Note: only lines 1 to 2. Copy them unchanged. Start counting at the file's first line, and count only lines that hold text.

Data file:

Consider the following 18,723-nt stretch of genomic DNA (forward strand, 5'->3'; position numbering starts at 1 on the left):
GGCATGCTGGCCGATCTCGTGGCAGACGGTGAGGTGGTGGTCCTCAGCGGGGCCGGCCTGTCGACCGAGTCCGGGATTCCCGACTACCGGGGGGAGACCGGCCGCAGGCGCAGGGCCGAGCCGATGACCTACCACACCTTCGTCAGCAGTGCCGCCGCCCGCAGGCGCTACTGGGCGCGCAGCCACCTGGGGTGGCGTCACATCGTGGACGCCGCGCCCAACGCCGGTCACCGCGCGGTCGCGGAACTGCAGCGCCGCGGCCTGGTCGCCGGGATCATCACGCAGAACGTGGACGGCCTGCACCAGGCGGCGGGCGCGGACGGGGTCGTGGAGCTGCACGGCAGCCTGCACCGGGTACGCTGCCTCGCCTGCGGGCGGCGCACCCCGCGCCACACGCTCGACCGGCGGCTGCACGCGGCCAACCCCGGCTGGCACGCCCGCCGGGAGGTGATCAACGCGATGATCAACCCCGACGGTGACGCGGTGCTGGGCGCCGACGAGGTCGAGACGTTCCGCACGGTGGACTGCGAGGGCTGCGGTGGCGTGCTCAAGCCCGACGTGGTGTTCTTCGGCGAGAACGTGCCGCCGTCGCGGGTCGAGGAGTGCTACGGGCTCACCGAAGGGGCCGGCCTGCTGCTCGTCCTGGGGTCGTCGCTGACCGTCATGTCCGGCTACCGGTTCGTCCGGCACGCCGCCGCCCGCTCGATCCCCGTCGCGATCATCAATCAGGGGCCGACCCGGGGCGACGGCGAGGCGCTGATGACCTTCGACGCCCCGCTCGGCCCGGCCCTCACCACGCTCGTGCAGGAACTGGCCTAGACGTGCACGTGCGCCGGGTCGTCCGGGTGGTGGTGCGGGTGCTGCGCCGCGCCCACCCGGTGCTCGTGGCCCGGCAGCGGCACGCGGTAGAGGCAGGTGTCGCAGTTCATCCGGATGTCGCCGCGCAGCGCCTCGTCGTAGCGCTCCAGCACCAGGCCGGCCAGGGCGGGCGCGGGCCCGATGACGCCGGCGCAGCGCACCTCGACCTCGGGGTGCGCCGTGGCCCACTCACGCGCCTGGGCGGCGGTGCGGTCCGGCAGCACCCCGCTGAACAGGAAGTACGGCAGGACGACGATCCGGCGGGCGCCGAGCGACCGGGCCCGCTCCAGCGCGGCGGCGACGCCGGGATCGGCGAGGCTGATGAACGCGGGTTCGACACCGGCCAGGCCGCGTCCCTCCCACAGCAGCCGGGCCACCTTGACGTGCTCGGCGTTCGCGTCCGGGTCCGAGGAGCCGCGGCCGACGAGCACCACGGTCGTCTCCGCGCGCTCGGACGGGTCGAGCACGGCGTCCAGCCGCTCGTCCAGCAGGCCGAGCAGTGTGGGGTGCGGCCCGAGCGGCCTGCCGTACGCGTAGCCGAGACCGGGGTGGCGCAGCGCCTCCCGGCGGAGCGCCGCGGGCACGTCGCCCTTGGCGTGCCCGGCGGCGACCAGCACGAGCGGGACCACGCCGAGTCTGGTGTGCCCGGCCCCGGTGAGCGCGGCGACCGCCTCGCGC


Consider the following 18,723-nt stretch of genomic DNA (forward strand, 5'->3'; position numbering starts at 1 on the left):
GGCATGCTGGCCGATCTCGTGGCAGACGGTGAGGTGGTGGTCCTCAGCGGGGCCGGCCTGTCGACCGAGTCCGGGATTCCCGACTACCGGGGGGAGACCGGCCGCAGGCGCAGGGCCGAGCCGATGACCTACCACACCTTCGTCAGCAGTGCCGCCGCCCGCAGGCGCTACTGGGCGCGCAGCCACCTGGGGTGGCGTCACATCGTGGACGCCGCGCCCAACGCCGGTCACCGCGCGGTCGCGGAACTGCAGCGCCGCGGCCTGGTCGCCGGGATCATCACGCAGAACGTGGACGGCCTGCACCAGGCGGCGGGCGCGGACGGGGTCGTGGAGCTGCACGGCAGCCTGCACCGGGTACGCTGCCTCGCCTGCGGGCGGCGCACCCCGCGCCACACGCTCGACCGGCGGCTGCACGCGGCCAACCCCGGCTGGCACGCCCGCCGGGAGGTGATCAACGCGATGATCAACCCCGACGGTGACGCGGTGCTGGGCGCCGACGAGGTCGAGACGTTCCGCACGGTGGACTGCGAGGGCTGCGGTGGCGTGCTCAAGCCCGACGTGGTGTTCTTCGGCGAGAACGTGCCGCCGTCGCGGGTCGAGGAGTGCTACGGGCTCACCGAAGGGGCCGGCCTGCTGCTCGTCCTGGGGTCGTCGCTGACCGTCATGTCCGGCTACCGGTTCGTCCGGCACGCCGCCGCCCGCTCGATCCCCGTCGCGATCATCAATCAGGGGCCGACCCGGGGCGACGGCGAGGCGCTGATGACCTTCGACGCCCCGCTCGGCCCGGCCCTCACCACGCTCGTGCAGGAACTGGCCTAGACGTGCACGTGCGCCGGGTCGTCCGGGTGGTGGTGCGGGTGCTGCGCCGCGCCCACCCGGTGCTCGTGGCCCGGCAGCGGCACGCGGTAGAGGCAGGTGTCGCAGTTCATCCGGATGTCGCCGCGCAGCGCCTCGTCGTAGCGCTCCAGCACCAGGCCGGCCAGGGCGGGCGCGGGCCCGATGACGCCGGCGCAGCGCACCTCGACCTCGGGGTGCGCCGTGGCCCACTCACGCGCCTGGGCGGCGGTGCGGTCCGGCAGCACCCCGCTGAACAGGAAGTACGGCAGGACGACGATCCGGCGGGCGCCGAGCGACCGGGCCCGCTCCAGCGCGGCGGCGACGCCGGGATCGGCGAGGCTGATGAACGCGGGTTCGACACCGGCCAGGCCGCGTCCCTCCCACAGCAGCCGGGCCACCTTGACGTGCTCGGCGTTCGCGTCCGGGTCCGAGGAGCCGCGGCCGACGAGCACCACGGTCGTCTCCGCGCGCTCGGACGGGTCGAGCACGGCGTCCAGCCGCTCGTCCAGCAGGCCGAGCAGTGTGGGGTGCGGCCCGAGCGGCCTGCCGTACGCGTAGCCGAGACCGGGGTGGCGCAGCGCCTCCCGGCGGAGCGCCGCGGGCACGTCGCCCTTGGCGTGCCCGGCGGCGACCAGCACGAGCGGGACCACGCCGAGTCTGGTGTGCCCGGCCCCGGTGAGCGCGGCGACCGCCTCGCGC